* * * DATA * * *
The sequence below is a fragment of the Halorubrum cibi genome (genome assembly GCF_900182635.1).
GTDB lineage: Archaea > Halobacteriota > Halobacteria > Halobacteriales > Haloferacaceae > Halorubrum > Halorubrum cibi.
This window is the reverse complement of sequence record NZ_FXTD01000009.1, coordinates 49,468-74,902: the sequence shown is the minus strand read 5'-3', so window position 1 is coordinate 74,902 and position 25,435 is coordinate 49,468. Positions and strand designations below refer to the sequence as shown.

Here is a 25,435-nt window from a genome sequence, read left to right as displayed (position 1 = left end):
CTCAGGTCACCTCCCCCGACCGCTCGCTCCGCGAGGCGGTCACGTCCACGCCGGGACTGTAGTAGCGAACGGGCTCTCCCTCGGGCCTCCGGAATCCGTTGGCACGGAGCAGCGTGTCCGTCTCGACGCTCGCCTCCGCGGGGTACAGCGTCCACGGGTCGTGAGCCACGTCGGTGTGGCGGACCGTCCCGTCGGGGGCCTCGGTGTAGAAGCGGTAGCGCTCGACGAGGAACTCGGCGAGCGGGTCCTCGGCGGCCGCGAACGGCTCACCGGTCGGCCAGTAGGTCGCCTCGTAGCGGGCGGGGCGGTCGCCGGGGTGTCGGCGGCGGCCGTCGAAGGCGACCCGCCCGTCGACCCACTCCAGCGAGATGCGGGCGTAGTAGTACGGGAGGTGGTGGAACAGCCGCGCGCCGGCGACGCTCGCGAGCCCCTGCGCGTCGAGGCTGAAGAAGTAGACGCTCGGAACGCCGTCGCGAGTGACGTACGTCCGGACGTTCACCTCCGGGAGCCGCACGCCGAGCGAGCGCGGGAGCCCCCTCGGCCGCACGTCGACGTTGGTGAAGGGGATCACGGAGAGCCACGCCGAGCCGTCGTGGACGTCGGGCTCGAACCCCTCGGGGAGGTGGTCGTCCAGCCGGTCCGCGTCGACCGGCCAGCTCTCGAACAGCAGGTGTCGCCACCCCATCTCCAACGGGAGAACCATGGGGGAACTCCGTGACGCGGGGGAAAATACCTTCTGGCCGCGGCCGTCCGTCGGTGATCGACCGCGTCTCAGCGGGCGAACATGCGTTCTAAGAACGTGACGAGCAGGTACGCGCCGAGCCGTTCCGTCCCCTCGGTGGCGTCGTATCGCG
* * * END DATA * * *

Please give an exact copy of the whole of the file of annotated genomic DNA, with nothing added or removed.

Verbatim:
The sequence below is a fragment of the Halorubrum cibi genome (genome assembly GCF_900182635.1).
GTDB lineage: Archaea > Halobacteriota > Halobacteria > Halobacteriales > Haloferacaceae > Halorubrum > Halorubrum cibi.
This window is the reverse complement of sequence record NZ_FXTD01000009.1, coordinates 49,468-74,902: the sequence shown is the minus strand read 5'-3', so window position 1 is coordinate 74,902 and position 25,435 is coordinate 49,468. Positions and strand designations below refer to the sequence as shown.

Here is a 25,435-nt window from a genome sequence, read left to right as displayed (position 1 = left end):
CTCAGGTCACCTCCCCCGACCGCTCGCTCCGCGAGGCGGTCACGTCCACGCCGGGACTGTAGTAGCGAACGGGCTCTCCCTCGGGCCTCCGGAATCCGTTGGCACGGAGCAGCGTGTCCGTCTCGACGCTCGCCTCCGCGGGGTACAGCGTCCACGGGTCGTGAGCCACGTCGGTGTGGCGGACCGTCCCGTCGGGGGCCTCGGTGTAGAAGCGGTAGCGCTCGACGAGGAACTCGGCGAGCGGGTCCTCGGCGGCCGCGAACGGCTCACCGGTCGGCCAGTAGGTCGCCTCGTAGCGGGCGGGGCGGTCGCCGGGGTGTCGGCGGCGGCCGTCGAAGGCGACCCGCCCGTCGACCCACTCCAGCGAGATGCGGGCGTAGTAGTACGGGAGGTGGTGGAACAGCCGCGCGCCGGCGACGCTCGCGAGCCCCTGCGCGTCGAGGCTGAAGAAGTAGACGCTCGGAACGCCGTCGCGAGTGACGTACGTCCGGACGTTCACCTCCGGGAGCCGCACGCCGAGCGAGCGCGGGAGCCCCCTCGGCCGCACGTCGACGTTGGTGAAGGGGATCACGGAGAGCCACGCCGAGCCGTCGTGGACGTCGGGCTCGAACCCCTCGGGGAGGTGGTCGTCCAGCCGGTCCGCGTCGACCGGCCAGCTCTCGAACAGCAGGTGTCGCCACCCCATCTCCAACGGGAGAACCATGGGGGAACTCCGTGACGCGGGGGAAAATACCTTCTGGCCGCGGCCGTCCGTCGGTGATCGACCGCGTCTCAGCGGGCGAACATGCGTTCTAAGAACGTGACGAGCAGGTACGCGCCGAGCCGTTCCGTCCCCTCGGTGGCGTCGTATCGCG